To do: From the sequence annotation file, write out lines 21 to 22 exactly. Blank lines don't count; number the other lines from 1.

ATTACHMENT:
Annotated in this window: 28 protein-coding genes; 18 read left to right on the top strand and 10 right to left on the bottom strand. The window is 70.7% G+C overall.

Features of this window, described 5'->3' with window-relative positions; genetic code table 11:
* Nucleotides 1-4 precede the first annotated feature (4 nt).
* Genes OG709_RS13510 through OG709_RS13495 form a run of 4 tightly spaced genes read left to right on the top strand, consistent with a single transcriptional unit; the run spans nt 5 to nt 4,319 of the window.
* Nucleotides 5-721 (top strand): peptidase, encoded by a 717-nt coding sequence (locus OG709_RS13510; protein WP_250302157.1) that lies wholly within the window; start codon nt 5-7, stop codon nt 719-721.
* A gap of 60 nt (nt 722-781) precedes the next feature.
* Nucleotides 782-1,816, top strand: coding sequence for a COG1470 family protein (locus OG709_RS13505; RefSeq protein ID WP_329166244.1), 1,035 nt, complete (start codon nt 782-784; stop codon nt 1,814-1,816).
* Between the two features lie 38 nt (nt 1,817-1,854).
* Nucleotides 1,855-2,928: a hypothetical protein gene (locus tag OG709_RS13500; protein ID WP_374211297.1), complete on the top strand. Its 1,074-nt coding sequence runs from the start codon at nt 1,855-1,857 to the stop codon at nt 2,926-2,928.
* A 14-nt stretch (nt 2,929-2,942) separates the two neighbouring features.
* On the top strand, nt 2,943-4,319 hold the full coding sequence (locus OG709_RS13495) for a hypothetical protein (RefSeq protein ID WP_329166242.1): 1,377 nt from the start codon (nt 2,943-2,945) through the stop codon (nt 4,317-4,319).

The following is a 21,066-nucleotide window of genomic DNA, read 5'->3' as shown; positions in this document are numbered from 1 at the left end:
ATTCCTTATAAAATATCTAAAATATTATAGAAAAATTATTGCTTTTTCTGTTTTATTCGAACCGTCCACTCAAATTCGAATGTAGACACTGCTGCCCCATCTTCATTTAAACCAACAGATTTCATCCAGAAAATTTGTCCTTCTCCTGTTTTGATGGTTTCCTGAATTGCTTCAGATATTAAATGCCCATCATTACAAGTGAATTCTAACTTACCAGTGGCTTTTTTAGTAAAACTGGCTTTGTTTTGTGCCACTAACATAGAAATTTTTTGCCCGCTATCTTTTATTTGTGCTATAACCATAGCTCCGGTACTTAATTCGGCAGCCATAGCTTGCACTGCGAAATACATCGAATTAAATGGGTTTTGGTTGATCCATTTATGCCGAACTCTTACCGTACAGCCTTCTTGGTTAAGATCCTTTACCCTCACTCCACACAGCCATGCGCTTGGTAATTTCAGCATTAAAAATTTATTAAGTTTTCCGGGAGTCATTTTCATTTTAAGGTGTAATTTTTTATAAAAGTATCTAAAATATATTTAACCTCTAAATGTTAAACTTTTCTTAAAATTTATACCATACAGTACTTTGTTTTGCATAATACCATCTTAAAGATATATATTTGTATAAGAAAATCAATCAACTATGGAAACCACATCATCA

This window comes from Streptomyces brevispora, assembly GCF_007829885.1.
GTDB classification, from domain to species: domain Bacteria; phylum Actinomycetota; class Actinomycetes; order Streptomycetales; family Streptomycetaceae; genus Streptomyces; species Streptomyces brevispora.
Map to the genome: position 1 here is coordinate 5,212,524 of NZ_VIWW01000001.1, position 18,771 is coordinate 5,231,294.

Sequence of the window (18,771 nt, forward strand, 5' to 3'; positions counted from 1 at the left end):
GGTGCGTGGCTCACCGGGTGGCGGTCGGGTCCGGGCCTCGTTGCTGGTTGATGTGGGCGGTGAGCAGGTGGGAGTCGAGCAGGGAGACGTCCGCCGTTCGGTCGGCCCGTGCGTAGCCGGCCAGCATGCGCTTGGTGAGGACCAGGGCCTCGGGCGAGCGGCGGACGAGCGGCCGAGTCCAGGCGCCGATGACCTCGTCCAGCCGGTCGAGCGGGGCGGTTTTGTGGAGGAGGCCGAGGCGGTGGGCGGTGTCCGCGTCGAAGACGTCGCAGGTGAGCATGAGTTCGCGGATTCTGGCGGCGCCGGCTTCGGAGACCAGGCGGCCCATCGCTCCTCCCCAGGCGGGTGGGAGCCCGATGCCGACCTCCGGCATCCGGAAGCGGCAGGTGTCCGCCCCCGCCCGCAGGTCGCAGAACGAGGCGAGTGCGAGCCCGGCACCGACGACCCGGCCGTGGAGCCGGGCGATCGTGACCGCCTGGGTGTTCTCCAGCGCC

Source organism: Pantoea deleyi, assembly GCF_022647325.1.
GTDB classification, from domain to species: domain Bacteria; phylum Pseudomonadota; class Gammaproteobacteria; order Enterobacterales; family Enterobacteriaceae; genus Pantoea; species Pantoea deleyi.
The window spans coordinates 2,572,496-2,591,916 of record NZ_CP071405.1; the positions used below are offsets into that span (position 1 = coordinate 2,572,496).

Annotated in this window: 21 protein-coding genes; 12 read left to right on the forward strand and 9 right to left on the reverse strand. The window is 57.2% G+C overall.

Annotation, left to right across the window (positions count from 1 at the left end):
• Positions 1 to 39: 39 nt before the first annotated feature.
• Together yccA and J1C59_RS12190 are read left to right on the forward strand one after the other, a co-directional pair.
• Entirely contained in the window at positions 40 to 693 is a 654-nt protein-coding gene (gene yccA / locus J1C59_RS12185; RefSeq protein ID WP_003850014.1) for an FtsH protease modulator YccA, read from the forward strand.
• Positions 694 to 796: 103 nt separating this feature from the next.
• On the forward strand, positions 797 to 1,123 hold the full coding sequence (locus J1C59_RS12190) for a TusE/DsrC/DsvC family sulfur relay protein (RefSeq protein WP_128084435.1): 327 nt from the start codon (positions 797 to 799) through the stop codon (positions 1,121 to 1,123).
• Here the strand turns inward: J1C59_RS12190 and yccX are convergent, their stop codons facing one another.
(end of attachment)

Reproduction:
The window spans coordinates 2,572,496-2,591,916 of record NZ_CP071405.1; the positions used below are offsets into that span (position 1 = coordinate 2,572,496).

Annotated in this window: 21 protein-coding genes; 12 read left to right on the forward strand and 9 right to left on the reverse strand. The window is 57.2% G+C overall.